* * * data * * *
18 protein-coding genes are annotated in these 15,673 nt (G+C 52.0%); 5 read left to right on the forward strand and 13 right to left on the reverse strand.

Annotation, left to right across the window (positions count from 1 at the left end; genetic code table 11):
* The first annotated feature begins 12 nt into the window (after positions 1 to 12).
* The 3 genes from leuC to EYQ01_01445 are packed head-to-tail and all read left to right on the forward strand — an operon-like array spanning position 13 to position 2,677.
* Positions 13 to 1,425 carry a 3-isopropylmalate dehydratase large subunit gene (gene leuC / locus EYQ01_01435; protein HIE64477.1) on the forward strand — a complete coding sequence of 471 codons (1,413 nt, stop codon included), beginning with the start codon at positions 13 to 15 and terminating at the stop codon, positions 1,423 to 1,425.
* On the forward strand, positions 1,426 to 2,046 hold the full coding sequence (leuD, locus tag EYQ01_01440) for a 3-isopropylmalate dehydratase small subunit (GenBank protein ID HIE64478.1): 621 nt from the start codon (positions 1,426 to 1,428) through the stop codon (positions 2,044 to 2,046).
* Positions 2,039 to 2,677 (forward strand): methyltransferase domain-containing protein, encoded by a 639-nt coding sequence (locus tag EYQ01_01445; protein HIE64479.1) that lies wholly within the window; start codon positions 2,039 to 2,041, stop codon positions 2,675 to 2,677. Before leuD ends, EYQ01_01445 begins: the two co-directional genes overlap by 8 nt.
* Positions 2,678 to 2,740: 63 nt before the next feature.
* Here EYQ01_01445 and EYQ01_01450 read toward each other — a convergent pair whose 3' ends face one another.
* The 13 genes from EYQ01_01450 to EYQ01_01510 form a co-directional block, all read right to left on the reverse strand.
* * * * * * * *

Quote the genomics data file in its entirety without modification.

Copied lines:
18 protein-coding genes are annotated in these 15,673 nt (G+C 52.0%); 5 read left to right on the forward strand and 13 right to left on the reverse strand.

Annotation, left to right across the window (positions count from 1 at the left end; genetic code table 11):
* The first annotated feature begins 12 nt into the window (after positions 1 to 12).
* The 3 genes from leuC to EYQ01_01445 are packed head-to-tail and all read left to right on the forward strand — an operon-like array spanning position 13 to position 2,677.
* Positions 13 to 1,425 carry a 3-isopropylmalate dehydratase large subunit gene (gene leuC / locus EYQ01_01435; protein HIE64477.1) on the forward strand — a complete coding sequence of 471 codons (1,413 nt, stop codon included), beginning with the start codon at positions 13 to 15 and terminating at the stop codon, positions 1,423 to 1,425.
* On the forward strand, positions 1,426 to 2,046 hold the full coding sequence (leuD, locus tag EYQ01_01440) for a 3-isopropylmalate dehydratase small subunit (GenBank protein ID HIE64478.1): 621 nt from the start codon (positions 1,426 to 1,428) through the stop codon (positions 2,044 to 2,046).
* Positions 2,039 to 2,677 (forward strand): methyltransferase domain-containing protein, encoded by a 639-nt coding sequence (locus tag EYQ01_01445; protein HIE64479.1) that lies wholly within the window; start codon positions 2,039 to 2,041, stop codon positions 2,675 to 2,677. Before leuD ends, EYQ01_01445 begins: the two co-directional genes overlap by 8 nt.
* Positions 2,678 to 2,740: 63 nt before the next feature.
* Here EYQ01_01445 and EYQ01_01450 read toward each other — a convergent pair whose 3' ends face one another.
* The 13 genes from EYQ01_01450 to EYQ01_01510 form a co-directional block, all read right to left on the reverse strand.